An easy, thrifty and vegetarian dinner that’s more than the sum of its parts
This is wholesome eating at its best. I find it hard to resist piercing the flaxen yolk over the plump pulses. Think of chard as two different vegetables as the stalks need a little more help than the leaves; cooking the stalks with the chickpeas softens their toughness.
Makes 6 small plates
dried chickpeas 300g
extra virgin olive oil
dried chilli flakes 1 tsp
coriander seeds 2 tsp
celery 2 sticks
garlic 3 cloves
swiss chard 1 bunch
bay leaf 1
white wine 175ml
plum tomatoes 1 x 400g tin
malt vinegar a splash
eggs 6 medium, at room temperature
black pepper to taste
Put the chickpeas in a large bowl, cover with cold water and soak overnight.
When you are ready to cook, drain and rinse the chickpeas under cold running water. Place them in a pan and add water until it covers them by about 2.5cm. Peel and halve 1 onion and add it to the pan with a little olive oil, the chilli and the coriander seeds.
Bring the chickpeas to the boil then reduce the heat and simmer until tender, checking after 30 minutes. Once the chickpeas are cooked remove them from the heat, drain them (reserving the cooking liquor) and season to taste.
Meanwhile peel, halve and dice the remaining 2 onions. Put the onions in a heavy-bottomed pan with a glug of olive oil and a good pinch of salt, cover with the lid and cook slowly over a low heat for 10 minutes, stirring occasionally.
While the onions are cooking, peel, halve and dice the celery and carrot. Submerge the garlic cloves in warm water and leave for a few minutes – this will help the skin to pop off easily. Then cross-chop or use a pestle and mortar to mash the garlic with a good pinch of salt until it becomes paste-like.
Rinse the chard under cold running water and trim the ragged stalk ends. Using a small knife, remove the stalks from the leaves following their natural shape. Roughly chop the stalks into thin strips.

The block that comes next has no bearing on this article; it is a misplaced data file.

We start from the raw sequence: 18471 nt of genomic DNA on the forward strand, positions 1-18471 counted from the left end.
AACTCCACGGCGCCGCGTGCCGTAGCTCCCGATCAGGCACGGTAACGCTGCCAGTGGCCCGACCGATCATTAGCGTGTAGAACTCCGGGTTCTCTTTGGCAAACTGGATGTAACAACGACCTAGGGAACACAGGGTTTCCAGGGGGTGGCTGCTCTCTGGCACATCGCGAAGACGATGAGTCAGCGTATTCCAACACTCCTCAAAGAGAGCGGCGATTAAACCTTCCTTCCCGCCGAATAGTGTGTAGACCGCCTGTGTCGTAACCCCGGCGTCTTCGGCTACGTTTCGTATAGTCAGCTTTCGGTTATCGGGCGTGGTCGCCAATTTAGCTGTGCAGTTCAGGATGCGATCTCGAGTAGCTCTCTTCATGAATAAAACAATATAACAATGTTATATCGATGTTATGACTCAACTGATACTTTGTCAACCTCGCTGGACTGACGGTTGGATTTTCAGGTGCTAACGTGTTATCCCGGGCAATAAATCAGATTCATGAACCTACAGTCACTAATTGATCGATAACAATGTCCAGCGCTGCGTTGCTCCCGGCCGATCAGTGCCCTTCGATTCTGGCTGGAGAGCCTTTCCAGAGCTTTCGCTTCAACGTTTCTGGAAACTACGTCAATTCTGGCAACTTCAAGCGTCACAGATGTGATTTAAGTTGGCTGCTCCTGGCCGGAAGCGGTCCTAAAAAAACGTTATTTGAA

After the onions have been cooking for 10 minutes and are soft and tender, stir through the celery, carrot, garlic and chard stalks and add the bay leaf. Stir through and combine and cook for a further 15 minutes.
Pour over the wine and leave to reduce by half over a medium heat. Add the tomatoes and 300ml of the chickpea cooking liquor followed by the drained chickpeas. Give the mixture a good stir through and simmer for about 20 minutes until almost all the juices have been absorbed into the chickpeas. Season well while still warm, then fold through the chard leaves and cover with a pan lid to help them wilt into the mixture.
Place a pan of water with a splash of malt vinegar in it over a medium heat and bring to a simmer. Crack an egg into a glass or cup. Swirl the water around in a circular motion and once the water settles slightly and there is a tornado effect in the centre, lower the cup into the middle of the swirl so that it almost touches the water and tip the egg out in a quick fluid motion. Lightly poach for 3 minutes or until the white is just set. Remove the egg with a slotted spoon and drain on kitchen roll before placing on a plate. Repeat the poaching process with the remaining eggs. If you’re confident, poach 2 at a time.
Ladle the chickpeas into bowls. Place a poached egg on top of each serving of chickpeas and finish with a little extra virgin olive oil, a pinch of salt and some black pepper.